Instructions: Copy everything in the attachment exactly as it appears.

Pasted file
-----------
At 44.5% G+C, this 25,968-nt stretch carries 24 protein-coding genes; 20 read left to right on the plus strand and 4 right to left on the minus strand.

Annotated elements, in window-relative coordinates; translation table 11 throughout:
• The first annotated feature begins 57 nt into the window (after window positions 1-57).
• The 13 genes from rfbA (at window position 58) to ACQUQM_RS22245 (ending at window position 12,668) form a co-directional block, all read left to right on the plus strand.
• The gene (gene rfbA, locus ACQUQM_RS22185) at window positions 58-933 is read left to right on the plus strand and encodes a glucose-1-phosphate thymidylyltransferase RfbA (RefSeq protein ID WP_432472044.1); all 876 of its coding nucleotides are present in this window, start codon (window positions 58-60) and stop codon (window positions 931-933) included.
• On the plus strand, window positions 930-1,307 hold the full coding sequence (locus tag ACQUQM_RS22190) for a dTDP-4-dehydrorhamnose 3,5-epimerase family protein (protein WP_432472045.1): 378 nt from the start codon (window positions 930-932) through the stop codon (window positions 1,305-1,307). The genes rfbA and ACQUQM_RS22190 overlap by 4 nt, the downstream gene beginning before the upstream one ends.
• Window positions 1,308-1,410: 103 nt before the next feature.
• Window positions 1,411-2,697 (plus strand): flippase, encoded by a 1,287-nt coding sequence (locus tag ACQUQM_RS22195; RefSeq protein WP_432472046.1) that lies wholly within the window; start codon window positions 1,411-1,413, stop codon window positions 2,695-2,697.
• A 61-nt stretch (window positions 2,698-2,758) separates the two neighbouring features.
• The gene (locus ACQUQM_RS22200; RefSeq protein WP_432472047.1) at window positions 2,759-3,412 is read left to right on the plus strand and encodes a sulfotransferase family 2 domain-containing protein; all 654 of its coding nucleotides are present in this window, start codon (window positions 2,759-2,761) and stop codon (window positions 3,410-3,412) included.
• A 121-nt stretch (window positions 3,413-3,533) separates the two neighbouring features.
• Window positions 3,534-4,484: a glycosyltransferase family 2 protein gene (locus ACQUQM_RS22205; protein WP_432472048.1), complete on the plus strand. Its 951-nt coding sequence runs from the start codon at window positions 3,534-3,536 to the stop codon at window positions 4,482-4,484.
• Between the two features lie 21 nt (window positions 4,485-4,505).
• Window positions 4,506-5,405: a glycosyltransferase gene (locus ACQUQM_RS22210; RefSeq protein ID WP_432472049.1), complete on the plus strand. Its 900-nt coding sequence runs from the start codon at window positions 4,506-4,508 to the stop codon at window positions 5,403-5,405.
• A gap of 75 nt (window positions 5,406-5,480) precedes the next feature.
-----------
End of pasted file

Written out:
At 44.5% G+C, this 25,968-nt stretch carries 24 protein-coding genes; 20 read left to right on the plus strand and 4 right to left on the minus strand.

Annotated elements, in window-relative coordinates; translation table 11 throughout:
• The first annotated feature begins 57 nt into the window (after window positions 1-57).
• The 13 genes from rfbA (at window position 58) to ACQUQM_RS22245 (ending at window position 12,668) form a co-directional block, all read left to right on the plus strand.
• The gene (gene rfbA, locus ACQUQM_RS22185) at window positions 58-933 is read left to right on the plus strand and encodes a glucose-1-phosphate thymidylyltransferase RfbA (RefSeq protein ID WP_432472044.1); all 876 of its coding nucleotides are present in this window, start codon (window positions 58-60) and stop codon (window positions 931-933) included.
• On the plus strand, window positions 930-1,307 hold the full coding sequence (locus tag ACQUQM_RS22190) for a dTDP-4-dehydrorhamnose 3,5-epimerase family protein (protein WP_432472045.1): 378 nt from the start codon (window positions 930-932) through the stop codon (window positions 1,305-1,307). The genes rfbA and ACQUQM_RS22190 overlap by 4 nt, the downstream gene beginning before the upstream one ends.
• Window positions 1,308-1,410: 103 nt before the next feature.
• Window positions 1,411-2,697 (plus strand): flippase, encoded by a 1,287-nt coding sequence (locus tag ACQUQM_RS22195; RefSeq protein WP_432472046.1) that lies wholly within the window; start codon window positions 1,411-1,413, stop codon window positions 2,695-2,697.
• A 61-nt stretch (window positions 2,698-2,758) separates the two neighbouring features.
• The gene (locus ACQUQM_RS22200; RefSeq protein WP_432472047.1) at window positions 2,759-3,412 is read left to right on the plus strand and encodes a sulfotransferase family 2 domain-containing protein; all 654 of its coding nucleotides are present in this window, start codon (window positions 2,759-2,761) and stop codon (window positions 3,410-3,412) included.
• A 121-nt stretch (window positions 3,413-3,533) separates the two neighbouring features.
• Window positions 3,534-4,484: a glycosyltransferase family 2 protein gene (locus ACQUQM_RS22205; protein WP_432472048.1), complete on the plus strand. Its 951-nt coding sequence runs from the start codon at window positions 3,534-3,536 to the stop codon at window positions 4,482-4,484.
• Between the two features lie 21 nt (window positions 4,485-4,505).
• Window positions 4,506-5,405: a glycosyltransferase gene (locus ACQUQM_RS22210; RefSeq protein ID WP_432472049.1), complete on the plus strand. Its 900-nt coding sequence runs from the start codon at window positions 4,506-4,508 to the stop codon at window positions 5,403-5,405.
• A gap of 75 nt (window positions 5,406-5,480) precedes the next feature.